So, you’ve got a band, or maybe just some songs you play all by your lonesome. We’ll assume you’re not doing this just for kicks. Most creative endeavours begin as private explorations, but eventually you realize that to breathe life into a project, it has to be acknowledged by the outside world. You have to rip that heart out of your ribcage and thrust it, bloody and beating, into the culture, with hopes of it connecting somehow, somewhere, with someone. It may even be that making music is what you love most, and want to do for the rest of your life.
Another assumption: you’re not headed for major labels and stadium rock stardom, but the indie circuit—which, in the age of Feist, the New Pornographers and Chad vanGaalen doesn’t necessarily mean small potatoes.
One last assumption: quality songwriting and music-making comes first.
“There’s never enough money and tons of competition, and that’s a lot of pressure,” cautions Mark Feduk. Over a dozen years, the songwriter/multi-instrumentalist has been in several projects, including dearly departed country-roots stompers the Uncas. Feduk was the Uncas’ de facto manager and now oversees Edmontone Studio and the career of Doug Organ (the Whitsundays, Wet Secrets and more), while nurturing his own band, Red Ram (also with Organ).
“A band is four or five people with different goals and lives—obviously, you want to have fun, but if you decide it’s a career, at least for a time, lay out the plan and make sure everyone’s committed for that time,” Feduk advises. “Watch those relationships; take care of them. It’s easy to have hurt feelings for something you care about and worked hard on break up.”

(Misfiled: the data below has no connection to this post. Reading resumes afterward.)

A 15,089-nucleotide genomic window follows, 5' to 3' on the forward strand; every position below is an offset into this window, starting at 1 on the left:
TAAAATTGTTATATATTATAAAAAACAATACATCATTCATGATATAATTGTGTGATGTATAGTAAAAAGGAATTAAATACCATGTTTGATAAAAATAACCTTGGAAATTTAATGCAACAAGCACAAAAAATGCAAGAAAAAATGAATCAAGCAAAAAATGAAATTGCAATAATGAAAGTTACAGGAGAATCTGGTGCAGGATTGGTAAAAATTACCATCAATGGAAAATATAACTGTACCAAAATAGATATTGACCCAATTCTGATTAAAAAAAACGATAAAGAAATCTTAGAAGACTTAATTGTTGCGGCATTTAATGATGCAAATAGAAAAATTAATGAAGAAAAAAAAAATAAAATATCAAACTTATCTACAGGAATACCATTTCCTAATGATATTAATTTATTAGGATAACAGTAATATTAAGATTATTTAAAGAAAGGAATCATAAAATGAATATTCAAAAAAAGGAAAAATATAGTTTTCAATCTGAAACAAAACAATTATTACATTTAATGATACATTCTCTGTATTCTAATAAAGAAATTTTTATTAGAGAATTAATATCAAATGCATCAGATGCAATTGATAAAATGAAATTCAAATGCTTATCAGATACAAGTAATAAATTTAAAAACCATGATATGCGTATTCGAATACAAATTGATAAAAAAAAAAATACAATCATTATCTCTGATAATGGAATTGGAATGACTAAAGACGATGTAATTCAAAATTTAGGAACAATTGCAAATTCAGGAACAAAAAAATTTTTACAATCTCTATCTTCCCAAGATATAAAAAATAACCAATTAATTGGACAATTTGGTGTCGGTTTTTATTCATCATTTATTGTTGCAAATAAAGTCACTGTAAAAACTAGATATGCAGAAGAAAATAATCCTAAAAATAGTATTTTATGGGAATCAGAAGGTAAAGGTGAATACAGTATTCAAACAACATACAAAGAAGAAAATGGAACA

He also recommends hitching responsibilities to bandmates. “Figure out each person’s strengths,” he says. “Not everyone’s the manager type. You need someone willing to work the crowd when you play. Figure out who the techie or mechanic is. Who can keep travel arrangements straight? One Uncas was a great cook—on tour, he’d make sandwiches in the back of the van and a healthy meal from a rice cooker in our rooms at night. That saved us time and money. Look beyond the obvious.”
Ok, you have songs, relationships and roles. Now what?
“While you’re playing shows, you’re recording demos or an EP, writing grants, building your mailing list, doing research, talking to media—everything has to be happening at the same time,” Feduk emphasizes.
We picked Feduk’s brain, along with those of independent producer Terry Tran (Shout Out Out Out Out, Theresa Sokyrka, Social Code) and publicist/manager Ken Beattie (his Vancouver-based company, Killbeat, works with several Canadian labels and artists), for advice on how to approach a career through three broad categories: gigging, recording and promoting. (Vue also threw in, where applicable.)
Continue this story in these 3 articles about the surviving the music industry: